How to Write the Texas A&M Supplemental Essays: Examples + Guide 2022/2023

texas a&m admission essay examples


Located in aptly named College Station, Texas, A&M University has evolved significantly since its founding nearly 150 years ago. The Agricultural and Mechanical College of Texas was originally formed to teach military tactics and the agricultural and mechanical arts (the A&M in the school’s name is a symbolic nod to this past), alongside traditional classical and scientific studies.

Today, Texas A&M is a premier research facility with the triple distinction of holding land-, sea- and space-grant designations, while its Corps of Cadets is the largest uniformed body outside the national service academies.  

Although Texas A&M is rooted in tradition, it’s by no means stuck there. Its long-term vision focuses on four pillars: transformational education; discovery and innovation; impact on state, nation, and world; and university as a community. Understanding this vision can help you write essays that reflect those same morals and values.

For deeper insights into these pillars and how this public university envisions fostering long-term student success and making a global impact, read through its strategic plan and vision for the decade ahead . And to get a better understanding of what Texas A&M is looking for in its Aggies, a by-the-numbers look at its offerings, from enrollment and tuition statistics to student life and financial aid information, is available on its Common Data Set . 

Note: Texas A&M now accepts applications via the Common App (new for 2022) and ApplyTexas . It’s worth pointing out that the maximum word counts for A&M’s supplemental responses vary based on which application portal you’re using. We’ve noted the word counts for both portals below.

What are the Texas A&M University supplemental essay prompts?

Tell us your story. What unique opportunities or challenges have you experienced throughout your high school career that have shaped who you are today? (Required, 10-750 words for Common App, recommended 500-750 for ApplyTexas)

Optional: If there are additional personal challenges, hardships, or opportunities (including COVID related experiences) that have shaped or impacted your abilities or academic credentials, which you have not already written about , please note them in the space below. (250 words for Common App; max. 439 for ApplyTexas)
Short Answers: Describe a life event which you feel has prepared you to be successful in college. (Required, 10-250 words for Common App; max. 439 for ApplyTexas) Tell us about the person who has most impacted your life and why. (Required, 10-250 words for Common App; max. 439 for ApplyTexas)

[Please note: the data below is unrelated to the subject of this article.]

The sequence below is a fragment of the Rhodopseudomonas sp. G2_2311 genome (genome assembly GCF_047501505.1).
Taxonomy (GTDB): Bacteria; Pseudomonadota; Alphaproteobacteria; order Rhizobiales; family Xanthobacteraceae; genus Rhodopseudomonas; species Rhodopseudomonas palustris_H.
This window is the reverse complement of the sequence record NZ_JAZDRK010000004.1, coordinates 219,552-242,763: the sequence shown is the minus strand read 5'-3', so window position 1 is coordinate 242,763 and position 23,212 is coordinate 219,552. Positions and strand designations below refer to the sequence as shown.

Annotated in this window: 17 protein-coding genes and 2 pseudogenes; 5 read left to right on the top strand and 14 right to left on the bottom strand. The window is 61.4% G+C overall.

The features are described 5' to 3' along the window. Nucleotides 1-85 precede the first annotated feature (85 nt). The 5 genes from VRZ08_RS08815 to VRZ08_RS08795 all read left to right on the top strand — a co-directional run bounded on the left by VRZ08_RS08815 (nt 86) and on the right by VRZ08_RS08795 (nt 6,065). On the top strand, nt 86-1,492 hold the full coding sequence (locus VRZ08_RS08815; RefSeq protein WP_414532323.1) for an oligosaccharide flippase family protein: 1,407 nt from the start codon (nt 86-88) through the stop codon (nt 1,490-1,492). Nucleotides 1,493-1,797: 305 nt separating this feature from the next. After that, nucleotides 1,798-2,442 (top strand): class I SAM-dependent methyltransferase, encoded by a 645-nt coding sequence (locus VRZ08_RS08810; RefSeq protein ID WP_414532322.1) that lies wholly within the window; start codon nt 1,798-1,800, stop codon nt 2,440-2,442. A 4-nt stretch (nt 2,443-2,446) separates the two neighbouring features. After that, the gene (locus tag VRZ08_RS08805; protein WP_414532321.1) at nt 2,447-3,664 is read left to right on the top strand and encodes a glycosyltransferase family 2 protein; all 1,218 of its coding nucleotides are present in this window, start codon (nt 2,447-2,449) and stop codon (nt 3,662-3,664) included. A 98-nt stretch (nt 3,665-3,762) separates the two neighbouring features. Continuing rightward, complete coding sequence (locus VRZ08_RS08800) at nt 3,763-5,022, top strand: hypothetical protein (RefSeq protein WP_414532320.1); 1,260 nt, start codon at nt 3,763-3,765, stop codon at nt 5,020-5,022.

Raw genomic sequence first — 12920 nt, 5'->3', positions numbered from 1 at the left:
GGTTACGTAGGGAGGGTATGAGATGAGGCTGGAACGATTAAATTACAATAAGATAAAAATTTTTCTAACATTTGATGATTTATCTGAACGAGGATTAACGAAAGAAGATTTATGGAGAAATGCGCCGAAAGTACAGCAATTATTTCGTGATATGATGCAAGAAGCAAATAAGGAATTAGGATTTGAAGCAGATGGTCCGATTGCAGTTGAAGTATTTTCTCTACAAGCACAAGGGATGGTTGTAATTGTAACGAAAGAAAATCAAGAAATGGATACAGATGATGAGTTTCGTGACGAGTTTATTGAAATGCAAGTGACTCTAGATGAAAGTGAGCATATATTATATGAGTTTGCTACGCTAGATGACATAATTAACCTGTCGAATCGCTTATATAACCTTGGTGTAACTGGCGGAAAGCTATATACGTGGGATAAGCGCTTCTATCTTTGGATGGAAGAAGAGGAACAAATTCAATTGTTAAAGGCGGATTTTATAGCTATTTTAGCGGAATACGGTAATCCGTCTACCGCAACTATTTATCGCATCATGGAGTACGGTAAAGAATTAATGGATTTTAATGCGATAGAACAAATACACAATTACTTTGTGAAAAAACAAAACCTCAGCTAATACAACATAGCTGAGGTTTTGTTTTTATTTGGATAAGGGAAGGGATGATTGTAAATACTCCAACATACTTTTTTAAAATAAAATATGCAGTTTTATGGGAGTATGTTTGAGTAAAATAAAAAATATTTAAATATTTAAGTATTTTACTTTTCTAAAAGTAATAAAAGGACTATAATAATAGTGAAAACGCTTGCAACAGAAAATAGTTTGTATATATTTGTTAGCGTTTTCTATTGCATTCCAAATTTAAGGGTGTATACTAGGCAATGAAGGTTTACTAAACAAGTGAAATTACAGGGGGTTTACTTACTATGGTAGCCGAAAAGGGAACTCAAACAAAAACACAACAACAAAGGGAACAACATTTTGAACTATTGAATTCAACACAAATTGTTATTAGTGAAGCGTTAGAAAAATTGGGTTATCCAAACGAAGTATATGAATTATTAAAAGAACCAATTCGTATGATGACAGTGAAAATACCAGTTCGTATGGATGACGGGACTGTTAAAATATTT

For Engineering Applicants: Describe your academic and career goals in the broad field of engineering (including computer science, industrial distribution, and engineering technology). What and/or who has influenced you either inside or outside the classroom that contributed to these goals? It is important to spend time addressing this question as it will be considered as part of the engineering review process. (50-500 words for Common App; max. 539 for ApplyTexas)

How to write each Supplemental Essay Prompt for Texas A&M University

How to write texas a&m supplemental essay prompt #1.

Essay prompts don’t get more open-ended than this. While it may seem overwhelming to have such a broad prompt, it’s actually an amazing opportunity. You now have the latitude to share with A&M something about who you are beyond your grades and test scores. 

If you’re applying to other colleges using the Common Application or Coalition App and think you need to write a second personal statement for A&M to match this prompt, don’t panic . Here’s some valuable advice for you: Choose a subject for this essay that can also answer a prompt for other schools on the Common App (which sets a max limit of 650 words) and/or Coalition Application (which suggests but doesn’t strictly limit your essay to 500-650 words).

If you’re applying to A&M through ApplyTexas, they suggest this Topic A essay be 500-750 words , but that’s just a suggestion—you won’t be penalized in any way for going over (or under) that suggested word budget. Things are a little different if you’re applying through the Common App: Your max word count is 750, and you’ll paste your Topic A essay into the A&M Questions section of the Common App (max of 750 words). You’ll want to not also submit your Common App personal statement when you’re asked if you want to include it or not (A&M won’t consider it, and it’s likely the same essay as your Topic A anyway).

In either case, we recommend you spend only the number of words necessary to tell your story in a concise, complete, and compelling manner, without going to extremes one way or another.